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Kevin Gorman: Trey Griffey trying to make name for himself with Steelers

Kevin Gorman
| Monday, May 28, 2018, 2:48 p.m.
Steelers receiver Trey Griffey during ota work outs Thursday, May 24, 2018 at UPMC Rooney Sports Complex.
Chaz Palla | Tribune-Review
Steelers receiver Trey Griffey during ota work outs Thursday, May 24, 2018 at UPMC Rooney Sports Complex.
Steelers receiver Trey Griffey during ota work outs Thursday, May 24, 2018 at UPMC Rooney Sports Complex.
Chaz Palla | Tribune-Review
Steelers receiver Trey Griffey during ota work outs Thursday, May 24, 2018 at UPMC Rooney Sports Complex.

Trey Griffey smiled as he watched Antonio Brown playfully interact with his young sons after a Steelers OTA session.

The boys wanted to wear their father's helmet and insisted on his jersey when he needed the helmet.

That took Griffey back to his childhood memories of watching his father play in the major leagues.

"I remember how important it was just to be around my dad," Trey said of his father, Ken Griffey Jr. "I wanted to be like my dad. It's an unbelievable feeling to see your dad be a professional athlete."

Even more unbelievable for George Kenneth Griffey III is that he's a professional athlete himself, playing wide receiver for the Steelers.

That his career has come full circle with his family, practicing at UPMC Rooney Sports Complex on the South Side — about 30 miles from Donora, the birthplace of his father and grandfather — isn't lost on Trey.

He's embracing everything about the blue-collar ethos of a town that produced Ken Griffey, who starred on Cincinnati's Big Red Machine in the 1970s, despite playing a different sport.

Junior was a 13-time All-Star who hit 630 home runs and won 10 Gold Gloves over a 22-year Hall-of-Fame career with the Seattle Mariners, Cincinnati Reds and Chicago White Sox. The Mariners drafted Trey in the 24th round in 2016, paying homage to his father's uniform number before his induction.

Baseball runs in the Griffey bloodlines, but so does football. Ken Sr. played at Donora and Junior at Cincinnati Moeller, and Trey found it to be his first love. He gave up baseball before high school, and it paid off with a record-setting senior season at Orlando's Dr. Phillips High School.

"Everybody has a love for something ... and I have a love for football," Trey said. "Me and my dad talked about it and he said, 'You have a love for football, and I could see that from a young age. I'll always support you.' He was never like, 'You have to play baseball.' He was a father, supporting his son with whatever choice I was making and leading me down the right path."

An undrafted free agent out of Arizona, Griffey had stints with the Indianapolis Colts and Miami Dolphins before signing a reserve/futures contact with the Steelers on Jan. 29.

Griffey grew up around a Hall of Fame father but is excited about catching passes from Ben Roethlisberger and learning from Brown, a pair of players ticketed for Canton.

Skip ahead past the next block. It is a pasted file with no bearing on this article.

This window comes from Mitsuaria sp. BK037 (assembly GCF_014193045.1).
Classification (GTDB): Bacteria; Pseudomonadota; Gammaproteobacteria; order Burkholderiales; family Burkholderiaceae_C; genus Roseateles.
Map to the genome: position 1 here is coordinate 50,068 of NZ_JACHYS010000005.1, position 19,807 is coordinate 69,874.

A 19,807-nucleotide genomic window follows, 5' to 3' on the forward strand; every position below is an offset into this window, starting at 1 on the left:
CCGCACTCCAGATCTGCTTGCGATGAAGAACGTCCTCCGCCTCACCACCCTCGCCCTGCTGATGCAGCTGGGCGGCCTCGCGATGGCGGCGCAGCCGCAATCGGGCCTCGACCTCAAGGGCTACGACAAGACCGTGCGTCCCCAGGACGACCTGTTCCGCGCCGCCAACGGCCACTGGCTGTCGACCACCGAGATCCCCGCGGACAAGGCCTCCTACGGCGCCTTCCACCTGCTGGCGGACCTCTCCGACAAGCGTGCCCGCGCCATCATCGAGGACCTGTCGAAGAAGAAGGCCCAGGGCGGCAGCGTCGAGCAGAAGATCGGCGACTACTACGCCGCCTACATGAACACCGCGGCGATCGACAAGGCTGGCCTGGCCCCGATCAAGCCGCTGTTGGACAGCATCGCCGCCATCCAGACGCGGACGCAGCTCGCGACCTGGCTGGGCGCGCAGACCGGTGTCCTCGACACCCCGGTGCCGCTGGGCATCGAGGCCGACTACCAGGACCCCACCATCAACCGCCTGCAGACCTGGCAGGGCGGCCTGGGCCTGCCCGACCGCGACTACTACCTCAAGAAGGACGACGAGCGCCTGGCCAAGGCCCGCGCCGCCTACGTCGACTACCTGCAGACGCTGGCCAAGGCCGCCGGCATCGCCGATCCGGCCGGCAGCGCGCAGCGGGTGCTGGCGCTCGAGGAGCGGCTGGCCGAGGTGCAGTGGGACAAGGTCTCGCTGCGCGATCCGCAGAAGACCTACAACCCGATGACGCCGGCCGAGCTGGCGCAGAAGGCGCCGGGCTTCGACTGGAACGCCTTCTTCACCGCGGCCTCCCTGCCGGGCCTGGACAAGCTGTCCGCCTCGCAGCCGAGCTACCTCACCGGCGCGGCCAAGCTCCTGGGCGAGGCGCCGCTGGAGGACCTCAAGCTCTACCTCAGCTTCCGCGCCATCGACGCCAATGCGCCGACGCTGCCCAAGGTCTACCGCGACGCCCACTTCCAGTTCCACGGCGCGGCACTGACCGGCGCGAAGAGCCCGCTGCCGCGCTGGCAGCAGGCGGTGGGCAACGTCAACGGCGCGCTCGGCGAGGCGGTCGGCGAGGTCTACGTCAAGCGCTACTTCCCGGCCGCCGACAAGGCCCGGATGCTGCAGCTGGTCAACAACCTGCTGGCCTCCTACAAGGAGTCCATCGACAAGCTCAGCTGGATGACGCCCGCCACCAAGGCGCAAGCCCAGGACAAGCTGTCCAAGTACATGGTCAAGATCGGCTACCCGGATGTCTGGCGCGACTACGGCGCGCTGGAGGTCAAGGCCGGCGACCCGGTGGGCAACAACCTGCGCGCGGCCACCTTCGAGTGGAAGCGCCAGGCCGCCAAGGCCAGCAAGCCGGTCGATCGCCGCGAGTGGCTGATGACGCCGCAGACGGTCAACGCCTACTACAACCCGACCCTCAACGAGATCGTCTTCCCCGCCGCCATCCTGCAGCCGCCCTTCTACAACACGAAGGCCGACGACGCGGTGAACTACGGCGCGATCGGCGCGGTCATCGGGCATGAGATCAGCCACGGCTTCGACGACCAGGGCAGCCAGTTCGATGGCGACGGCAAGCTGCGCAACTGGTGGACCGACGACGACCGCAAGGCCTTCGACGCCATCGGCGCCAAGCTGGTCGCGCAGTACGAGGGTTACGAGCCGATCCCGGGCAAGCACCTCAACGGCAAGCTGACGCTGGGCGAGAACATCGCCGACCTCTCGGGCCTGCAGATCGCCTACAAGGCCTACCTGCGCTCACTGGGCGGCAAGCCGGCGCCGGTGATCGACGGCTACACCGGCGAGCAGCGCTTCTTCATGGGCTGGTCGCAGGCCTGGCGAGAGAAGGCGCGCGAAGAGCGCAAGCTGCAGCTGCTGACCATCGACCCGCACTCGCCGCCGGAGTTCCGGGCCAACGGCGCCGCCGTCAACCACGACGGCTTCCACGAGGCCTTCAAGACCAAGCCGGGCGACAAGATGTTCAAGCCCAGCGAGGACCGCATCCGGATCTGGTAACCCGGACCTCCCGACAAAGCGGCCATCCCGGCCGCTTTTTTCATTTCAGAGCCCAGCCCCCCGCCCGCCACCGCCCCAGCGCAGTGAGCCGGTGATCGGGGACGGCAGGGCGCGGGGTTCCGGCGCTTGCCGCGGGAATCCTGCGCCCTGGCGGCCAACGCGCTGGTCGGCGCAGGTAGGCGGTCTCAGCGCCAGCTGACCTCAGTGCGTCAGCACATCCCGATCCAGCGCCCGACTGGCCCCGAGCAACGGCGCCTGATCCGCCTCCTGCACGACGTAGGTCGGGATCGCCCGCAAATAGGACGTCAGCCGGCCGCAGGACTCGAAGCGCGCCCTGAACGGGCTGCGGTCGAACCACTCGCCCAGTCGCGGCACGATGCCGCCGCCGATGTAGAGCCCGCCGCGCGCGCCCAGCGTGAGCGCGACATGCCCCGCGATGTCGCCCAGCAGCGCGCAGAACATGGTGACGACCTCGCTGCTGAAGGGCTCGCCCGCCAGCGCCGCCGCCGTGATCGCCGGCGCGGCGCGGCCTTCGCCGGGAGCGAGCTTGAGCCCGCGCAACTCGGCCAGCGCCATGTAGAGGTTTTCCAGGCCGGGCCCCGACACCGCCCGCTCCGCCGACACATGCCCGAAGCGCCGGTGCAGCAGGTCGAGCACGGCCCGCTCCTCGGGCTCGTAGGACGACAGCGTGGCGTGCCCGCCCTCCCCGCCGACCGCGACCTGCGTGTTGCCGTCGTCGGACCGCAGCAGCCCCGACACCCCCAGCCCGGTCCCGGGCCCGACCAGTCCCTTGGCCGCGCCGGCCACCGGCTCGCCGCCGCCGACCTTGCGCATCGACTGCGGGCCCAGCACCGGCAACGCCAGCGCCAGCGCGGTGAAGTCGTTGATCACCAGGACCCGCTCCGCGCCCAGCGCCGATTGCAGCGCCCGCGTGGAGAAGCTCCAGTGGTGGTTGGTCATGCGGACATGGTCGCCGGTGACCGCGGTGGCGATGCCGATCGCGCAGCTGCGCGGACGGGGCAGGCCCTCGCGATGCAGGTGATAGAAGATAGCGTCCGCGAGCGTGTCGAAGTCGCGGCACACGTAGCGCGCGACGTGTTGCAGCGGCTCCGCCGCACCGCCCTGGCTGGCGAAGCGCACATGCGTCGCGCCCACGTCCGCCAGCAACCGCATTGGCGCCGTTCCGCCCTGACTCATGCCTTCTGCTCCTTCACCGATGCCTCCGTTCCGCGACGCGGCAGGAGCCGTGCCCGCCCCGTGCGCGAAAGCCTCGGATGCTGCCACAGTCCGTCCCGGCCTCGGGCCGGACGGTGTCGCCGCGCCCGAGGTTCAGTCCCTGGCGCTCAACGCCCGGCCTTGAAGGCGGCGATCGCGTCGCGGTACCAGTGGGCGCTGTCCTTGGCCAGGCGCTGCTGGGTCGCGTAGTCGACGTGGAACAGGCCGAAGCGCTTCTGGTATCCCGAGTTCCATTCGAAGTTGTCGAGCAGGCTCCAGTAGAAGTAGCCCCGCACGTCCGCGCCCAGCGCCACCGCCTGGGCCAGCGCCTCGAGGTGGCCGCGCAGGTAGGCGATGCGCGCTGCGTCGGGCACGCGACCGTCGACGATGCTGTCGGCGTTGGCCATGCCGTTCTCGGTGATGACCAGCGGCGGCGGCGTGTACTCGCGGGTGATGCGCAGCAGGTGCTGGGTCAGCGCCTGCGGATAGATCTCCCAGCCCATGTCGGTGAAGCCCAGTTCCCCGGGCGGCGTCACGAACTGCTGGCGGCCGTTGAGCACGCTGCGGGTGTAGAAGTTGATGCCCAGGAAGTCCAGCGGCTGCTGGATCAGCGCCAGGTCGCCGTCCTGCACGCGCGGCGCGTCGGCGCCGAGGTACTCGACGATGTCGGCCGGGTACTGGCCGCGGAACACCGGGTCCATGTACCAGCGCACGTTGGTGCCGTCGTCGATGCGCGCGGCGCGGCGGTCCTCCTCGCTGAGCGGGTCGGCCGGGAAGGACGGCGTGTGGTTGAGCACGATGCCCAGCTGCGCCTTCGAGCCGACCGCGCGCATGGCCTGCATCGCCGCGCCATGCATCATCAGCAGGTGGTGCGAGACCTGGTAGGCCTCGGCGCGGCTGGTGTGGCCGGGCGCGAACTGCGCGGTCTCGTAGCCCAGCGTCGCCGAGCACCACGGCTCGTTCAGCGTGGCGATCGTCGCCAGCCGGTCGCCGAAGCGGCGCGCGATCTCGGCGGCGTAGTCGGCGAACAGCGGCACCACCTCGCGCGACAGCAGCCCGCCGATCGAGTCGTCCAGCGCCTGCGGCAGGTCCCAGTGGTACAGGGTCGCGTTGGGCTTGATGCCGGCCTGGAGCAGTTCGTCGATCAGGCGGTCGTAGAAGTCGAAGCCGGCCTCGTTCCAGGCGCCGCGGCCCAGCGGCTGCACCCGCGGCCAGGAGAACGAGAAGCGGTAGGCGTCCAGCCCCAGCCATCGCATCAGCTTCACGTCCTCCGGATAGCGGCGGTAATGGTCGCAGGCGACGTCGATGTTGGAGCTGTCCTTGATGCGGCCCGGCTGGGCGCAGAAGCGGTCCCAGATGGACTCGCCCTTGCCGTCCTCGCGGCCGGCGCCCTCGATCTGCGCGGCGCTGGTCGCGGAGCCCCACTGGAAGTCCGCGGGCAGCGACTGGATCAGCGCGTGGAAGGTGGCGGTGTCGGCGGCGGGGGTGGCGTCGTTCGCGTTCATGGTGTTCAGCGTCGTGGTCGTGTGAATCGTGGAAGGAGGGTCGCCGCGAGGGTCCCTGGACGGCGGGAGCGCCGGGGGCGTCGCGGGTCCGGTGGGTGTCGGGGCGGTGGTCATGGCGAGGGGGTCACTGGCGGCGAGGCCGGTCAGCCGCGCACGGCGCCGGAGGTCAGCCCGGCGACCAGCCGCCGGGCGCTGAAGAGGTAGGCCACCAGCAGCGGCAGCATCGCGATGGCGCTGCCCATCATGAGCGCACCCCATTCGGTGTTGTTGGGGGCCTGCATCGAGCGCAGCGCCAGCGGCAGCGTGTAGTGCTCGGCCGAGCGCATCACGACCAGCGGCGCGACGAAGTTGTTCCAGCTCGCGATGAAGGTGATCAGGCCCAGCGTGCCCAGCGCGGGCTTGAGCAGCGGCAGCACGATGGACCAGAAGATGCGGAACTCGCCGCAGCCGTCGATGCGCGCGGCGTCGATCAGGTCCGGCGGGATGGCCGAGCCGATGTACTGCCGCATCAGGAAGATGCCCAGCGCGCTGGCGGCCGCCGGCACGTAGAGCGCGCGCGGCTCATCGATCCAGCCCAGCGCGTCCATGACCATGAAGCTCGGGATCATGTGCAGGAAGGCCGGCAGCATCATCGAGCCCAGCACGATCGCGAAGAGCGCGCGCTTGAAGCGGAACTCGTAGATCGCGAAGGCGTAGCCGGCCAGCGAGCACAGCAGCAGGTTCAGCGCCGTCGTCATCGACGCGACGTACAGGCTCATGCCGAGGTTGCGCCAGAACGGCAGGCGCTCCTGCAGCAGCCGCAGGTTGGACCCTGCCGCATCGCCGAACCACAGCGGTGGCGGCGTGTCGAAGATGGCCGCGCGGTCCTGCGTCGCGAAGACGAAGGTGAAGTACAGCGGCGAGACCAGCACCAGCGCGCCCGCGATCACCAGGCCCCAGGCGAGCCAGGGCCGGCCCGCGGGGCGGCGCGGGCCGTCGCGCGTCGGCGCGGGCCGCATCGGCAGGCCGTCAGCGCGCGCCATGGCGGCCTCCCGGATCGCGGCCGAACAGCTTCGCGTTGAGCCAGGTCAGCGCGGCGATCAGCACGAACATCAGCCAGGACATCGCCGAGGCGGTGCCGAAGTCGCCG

"It's unbelievable," Trey said. "You see everything that Ben does, just coming in and making sure everybody knows what they're doing, a great leader on the team.

"If you follow 'AB' on any type of social media, he's on there posting something where he's working out. He's unbelievable, taking care of his body, and I believe that's why he's had the career he's had, always working on his craft. Just learning from the top receiver in the NFL is something you can't take for granted. I'm soaking it in."

The 6-foot-3, 192-pound Griffey remains a long shot, but he's a big, strong receiver who can catches passes over the middle and is eager to play special teams. Staying healthy has been the biggest issue of his career.

Meanwhile, he has impressed teammates with his humble attitude and willingness to ask questions of and learn from veterans like Brown and Darrius Heyward-Bey.

"You can tell that there's a transition period, just as with any young player, learning the offense and you can tell that they're thinking," Steelers quarterback Landry Jones said. "Whenever he gets it, he'll be an asset, and he'll have a chance."

What Griffey wants most is to make a name for himself in his own sport instead of being known as The Kid's kid. That's not only his dream but his father's wish as well.

"I'm always seen as my dad's son, definitely," Trey said. "My dad always told me, 'I want to be known as Trey Griffey's dad. I had my time when I was playing.' That's something that, when you hear that from your dad, you're like, 'Wow.' With his track record, all of the awards and going to the Hall of Fame, for him to say something like that is amazing."

What would be more amazing is if Trey can bring his own kids to tag along at practice someday, in awe of their famous father.

Kevin Gorman is a Tribune-Review staff writer. Reach him at or via Twitter @KGorman_Trib.

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